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Intersections, Interferences, Interdisciplines

Literature with Other Arts


Edited By Haun Saussy and Gerald Gillespie

This volume advances the study of how the high arts and literature are reciprocally illuminating and interactive. Seventeen scholars from North America, Asia, Africa, and Europe demonstrate the dynamics of cross-referentiality and mixtures involving also newer and popular arts and media: photography, film, video, comics, dance, opera, computer imaging, and more. They consider an expanded universe of discourses embracing contemporary science as well as traditional subject matters. Discussions of theoretical and methodological approaches keep company here with intensively focused case studies of works in which discourses and media establish new relationships. Together, the chapters constitute a dazzling introduction to the diverse realm of imaginative products that the human mind can conjure in pondering the «when», «where», and «how» of existence.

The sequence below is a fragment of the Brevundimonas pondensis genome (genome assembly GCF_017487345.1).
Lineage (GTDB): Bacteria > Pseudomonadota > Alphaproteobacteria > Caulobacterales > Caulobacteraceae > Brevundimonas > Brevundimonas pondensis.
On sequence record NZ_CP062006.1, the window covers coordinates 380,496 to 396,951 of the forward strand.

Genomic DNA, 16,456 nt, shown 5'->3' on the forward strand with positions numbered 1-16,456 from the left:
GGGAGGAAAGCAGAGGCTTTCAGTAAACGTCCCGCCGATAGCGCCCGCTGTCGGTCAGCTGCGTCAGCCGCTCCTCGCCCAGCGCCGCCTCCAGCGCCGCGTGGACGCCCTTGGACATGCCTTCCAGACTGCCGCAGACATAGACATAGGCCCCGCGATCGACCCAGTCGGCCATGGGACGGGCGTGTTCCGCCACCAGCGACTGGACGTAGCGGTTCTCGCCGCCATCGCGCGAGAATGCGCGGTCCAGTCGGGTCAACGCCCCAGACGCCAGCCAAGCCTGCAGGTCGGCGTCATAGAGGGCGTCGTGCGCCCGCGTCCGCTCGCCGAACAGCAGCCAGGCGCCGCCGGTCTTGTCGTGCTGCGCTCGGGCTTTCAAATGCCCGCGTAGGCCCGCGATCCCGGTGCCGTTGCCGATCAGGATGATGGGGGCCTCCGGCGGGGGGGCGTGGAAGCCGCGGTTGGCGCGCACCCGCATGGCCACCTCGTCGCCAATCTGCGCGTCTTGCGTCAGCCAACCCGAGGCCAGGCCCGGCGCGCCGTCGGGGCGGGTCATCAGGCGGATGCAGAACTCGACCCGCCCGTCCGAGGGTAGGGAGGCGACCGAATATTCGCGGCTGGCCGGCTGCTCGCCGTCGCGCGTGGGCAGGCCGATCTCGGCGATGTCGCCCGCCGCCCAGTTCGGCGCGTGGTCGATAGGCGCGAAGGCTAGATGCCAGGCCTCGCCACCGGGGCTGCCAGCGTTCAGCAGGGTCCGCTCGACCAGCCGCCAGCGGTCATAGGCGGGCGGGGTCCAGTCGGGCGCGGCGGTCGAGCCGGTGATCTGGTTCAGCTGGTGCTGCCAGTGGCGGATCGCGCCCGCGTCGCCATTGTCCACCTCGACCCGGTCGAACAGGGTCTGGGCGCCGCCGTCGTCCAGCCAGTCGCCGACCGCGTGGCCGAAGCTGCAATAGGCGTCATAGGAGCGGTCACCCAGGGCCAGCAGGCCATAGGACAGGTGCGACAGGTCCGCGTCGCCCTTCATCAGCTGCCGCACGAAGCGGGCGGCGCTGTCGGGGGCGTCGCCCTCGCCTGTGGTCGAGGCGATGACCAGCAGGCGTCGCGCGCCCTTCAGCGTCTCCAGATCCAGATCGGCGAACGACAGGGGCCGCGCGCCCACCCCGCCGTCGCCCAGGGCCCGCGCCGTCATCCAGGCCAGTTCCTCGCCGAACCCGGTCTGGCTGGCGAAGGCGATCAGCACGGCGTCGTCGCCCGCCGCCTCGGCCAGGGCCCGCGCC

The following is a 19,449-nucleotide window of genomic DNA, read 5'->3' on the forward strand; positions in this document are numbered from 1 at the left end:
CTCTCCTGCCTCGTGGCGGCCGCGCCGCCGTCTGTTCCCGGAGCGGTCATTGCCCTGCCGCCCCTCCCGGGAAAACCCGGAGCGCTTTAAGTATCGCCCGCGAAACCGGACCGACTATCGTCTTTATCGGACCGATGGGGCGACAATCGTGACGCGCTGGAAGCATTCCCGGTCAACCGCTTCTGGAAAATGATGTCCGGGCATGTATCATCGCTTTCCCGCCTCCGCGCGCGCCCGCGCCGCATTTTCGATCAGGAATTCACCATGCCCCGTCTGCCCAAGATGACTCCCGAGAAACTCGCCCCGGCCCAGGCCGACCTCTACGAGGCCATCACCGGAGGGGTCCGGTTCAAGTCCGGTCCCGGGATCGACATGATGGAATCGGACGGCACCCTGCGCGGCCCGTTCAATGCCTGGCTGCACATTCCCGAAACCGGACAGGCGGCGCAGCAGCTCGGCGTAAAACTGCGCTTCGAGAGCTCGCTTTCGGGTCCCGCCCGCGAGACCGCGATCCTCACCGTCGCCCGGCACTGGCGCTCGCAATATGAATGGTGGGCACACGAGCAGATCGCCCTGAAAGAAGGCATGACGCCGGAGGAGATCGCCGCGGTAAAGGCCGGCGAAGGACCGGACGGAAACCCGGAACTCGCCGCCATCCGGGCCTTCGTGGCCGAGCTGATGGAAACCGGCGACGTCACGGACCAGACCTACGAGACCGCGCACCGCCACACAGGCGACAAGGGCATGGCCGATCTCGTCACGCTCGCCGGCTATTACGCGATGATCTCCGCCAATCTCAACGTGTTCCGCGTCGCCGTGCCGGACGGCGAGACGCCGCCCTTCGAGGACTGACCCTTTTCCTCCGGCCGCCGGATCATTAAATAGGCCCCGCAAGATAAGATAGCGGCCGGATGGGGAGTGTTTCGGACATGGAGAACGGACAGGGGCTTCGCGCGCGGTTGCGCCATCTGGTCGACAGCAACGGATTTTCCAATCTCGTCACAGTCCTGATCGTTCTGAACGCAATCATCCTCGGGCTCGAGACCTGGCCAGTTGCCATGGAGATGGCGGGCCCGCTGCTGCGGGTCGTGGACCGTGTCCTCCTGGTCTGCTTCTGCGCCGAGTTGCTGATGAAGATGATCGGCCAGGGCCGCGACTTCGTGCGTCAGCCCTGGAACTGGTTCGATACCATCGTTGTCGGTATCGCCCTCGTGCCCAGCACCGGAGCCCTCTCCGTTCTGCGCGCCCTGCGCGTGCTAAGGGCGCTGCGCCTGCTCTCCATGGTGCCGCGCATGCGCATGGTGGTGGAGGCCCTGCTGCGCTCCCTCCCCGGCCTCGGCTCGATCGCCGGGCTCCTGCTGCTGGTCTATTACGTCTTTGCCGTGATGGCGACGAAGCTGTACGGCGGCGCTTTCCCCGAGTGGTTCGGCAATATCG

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Some Intersections between Landscape and Poetry in Afrikaans Poetry since 1990



North-West University, South Africa

One classical intersection between poetry and landscapes is Horace’s view that poems are like pictures. Or that, to misquote Simonides of Kos slightly, a landscape is a mute poem and a poem a talking landscape.

Horace wrote:

ut pictura poesis: erit quae, si propius stes,te capiat magis, et quaedam, si longius abstes;haec amat obscurum, volet haec sub luce videri,iudicis argutum quae non formidat acumen;haec placuit semel, haec deciens repetita placebit. (Horace 361–65)

A poem is like a painting: the closer you stand to this one the more it will impress you, whereas you have to stand a good distance from that one; this one demands a rather dark corner, but that one needs to be seen in full light, and will stand up to the keen-eyed scrutiny of the art-critic; this one only pleased you the first time you saw it, but that one will go on giving pleasure however often it is looked at. (Dorsch 91–92)

The words of Horace, up to abstes, are the words that the South African poet Breyten Breytenbach uses as a motto for his 1993 collection Nege landskappe van ons tye bemaak aan die beminde (Nine Landscapes of our Times Bequeathed to the Beloved).

What this means is in dispute. Horace regards poems as comparable to pictures, not because they are similar, but because they can,...

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